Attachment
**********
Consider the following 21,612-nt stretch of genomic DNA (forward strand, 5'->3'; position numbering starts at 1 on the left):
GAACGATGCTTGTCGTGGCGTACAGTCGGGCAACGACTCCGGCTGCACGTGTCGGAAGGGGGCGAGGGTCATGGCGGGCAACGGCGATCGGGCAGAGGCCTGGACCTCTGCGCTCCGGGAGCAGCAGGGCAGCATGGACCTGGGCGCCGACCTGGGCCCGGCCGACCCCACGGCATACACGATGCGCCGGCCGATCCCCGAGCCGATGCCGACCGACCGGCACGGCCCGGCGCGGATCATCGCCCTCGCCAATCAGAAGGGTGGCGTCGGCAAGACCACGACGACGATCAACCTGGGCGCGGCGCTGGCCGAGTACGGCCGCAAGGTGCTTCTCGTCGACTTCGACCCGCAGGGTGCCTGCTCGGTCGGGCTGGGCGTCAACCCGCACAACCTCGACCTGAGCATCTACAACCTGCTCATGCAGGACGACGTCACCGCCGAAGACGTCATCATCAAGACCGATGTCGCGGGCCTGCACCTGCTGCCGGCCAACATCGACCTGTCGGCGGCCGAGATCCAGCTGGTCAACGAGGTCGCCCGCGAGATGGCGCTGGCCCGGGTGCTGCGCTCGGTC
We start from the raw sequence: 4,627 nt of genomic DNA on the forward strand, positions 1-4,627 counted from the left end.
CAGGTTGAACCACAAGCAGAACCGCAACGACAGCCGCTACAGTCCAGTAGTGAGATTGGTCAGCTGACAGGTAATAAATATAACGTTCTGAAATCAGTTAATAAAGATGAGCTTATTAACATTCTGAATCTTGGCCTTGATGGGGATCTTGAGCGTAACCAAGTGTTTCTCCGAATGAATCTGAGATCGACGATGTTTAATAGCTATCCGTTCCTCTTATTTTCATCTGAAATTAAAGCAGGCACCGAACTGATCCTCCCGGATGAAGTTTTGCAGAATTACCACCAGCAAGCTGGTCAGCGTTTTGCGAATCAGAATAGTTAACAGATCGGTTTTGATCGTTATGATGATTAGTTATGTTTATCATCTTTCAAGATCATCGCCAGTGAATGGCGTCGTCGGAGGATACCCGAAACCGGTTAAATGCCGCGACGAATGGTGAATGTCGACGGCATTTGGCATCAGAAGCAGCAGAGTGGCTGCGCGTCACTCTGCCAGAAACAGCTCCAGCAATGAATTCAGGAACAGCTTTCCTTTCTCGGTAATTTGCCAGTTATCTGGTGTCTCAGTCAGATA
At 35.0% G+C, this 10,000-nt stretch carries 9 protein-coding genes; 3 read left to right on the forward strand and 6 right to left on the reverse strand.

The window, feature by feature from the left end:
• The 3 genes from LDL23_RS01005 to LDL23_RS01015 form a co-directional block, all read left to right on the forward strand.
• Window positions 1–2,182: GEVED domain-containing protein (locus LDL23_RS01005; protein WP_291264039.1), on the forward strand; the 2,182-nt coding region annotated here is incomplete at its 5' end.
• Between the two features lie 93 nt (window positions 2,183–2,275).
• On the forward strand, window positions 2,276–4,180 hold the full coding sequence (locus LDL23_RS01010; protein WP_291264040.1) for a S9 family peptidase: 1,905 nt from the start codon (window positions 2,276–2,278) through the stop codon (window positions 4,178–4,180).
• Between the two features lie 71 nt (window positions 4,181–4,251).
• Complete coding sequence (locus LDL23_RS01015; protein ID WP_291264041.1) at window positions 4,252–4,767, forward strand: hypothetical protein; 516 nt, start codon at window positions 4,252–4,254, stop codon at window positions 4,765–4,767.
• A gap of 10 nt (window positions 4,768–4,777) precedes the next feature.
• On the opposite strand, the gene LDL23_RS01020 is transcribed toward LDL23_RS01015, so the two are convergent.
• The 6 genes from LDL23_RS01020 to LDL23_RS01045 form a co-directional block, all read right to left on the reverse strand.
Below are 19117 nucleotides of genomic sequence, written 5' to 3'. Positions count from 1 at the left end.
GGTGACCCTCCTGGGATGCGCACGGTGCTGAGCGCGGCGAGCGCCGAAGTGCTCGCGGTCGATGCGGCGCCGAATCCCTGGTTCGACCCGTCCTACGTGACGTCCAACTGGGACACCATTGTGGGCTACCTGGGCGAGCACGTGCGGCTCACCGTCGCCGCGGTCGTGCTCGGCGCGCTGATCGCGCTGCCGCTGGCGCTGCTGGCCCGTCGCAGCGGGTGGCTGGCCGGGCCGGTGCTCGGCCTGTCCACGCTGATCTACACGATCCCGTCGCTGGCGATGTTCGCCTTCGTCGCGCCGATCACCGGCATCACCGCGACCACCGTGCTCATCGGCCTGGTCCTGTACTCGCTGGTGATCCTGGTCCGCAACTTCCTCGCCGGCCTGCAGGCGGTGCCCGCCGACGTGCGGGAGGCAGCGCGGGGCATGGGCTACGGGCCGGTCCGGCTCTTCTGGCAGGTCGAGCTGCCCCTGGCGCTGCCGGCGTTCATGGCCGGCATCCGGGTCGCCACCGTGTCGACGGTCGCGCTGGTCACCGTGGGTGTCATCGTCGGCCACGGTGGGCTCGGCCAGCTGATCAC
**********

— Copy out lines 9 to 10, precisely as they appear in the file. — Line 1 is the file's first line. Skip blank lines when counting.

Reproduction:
• Between the two features lie 93 nt (window positions 2,183–2,275).
• On the forward strand, window positions 2,276–4,180 hold the full coding sequence (locus LDL23_RS01010; protein WP_291264040.1) for a S9 family peptidase: 1,905 nt from the start codon (window positions 2,276–2,278) through the stop codon (window positions 4,178–4,180).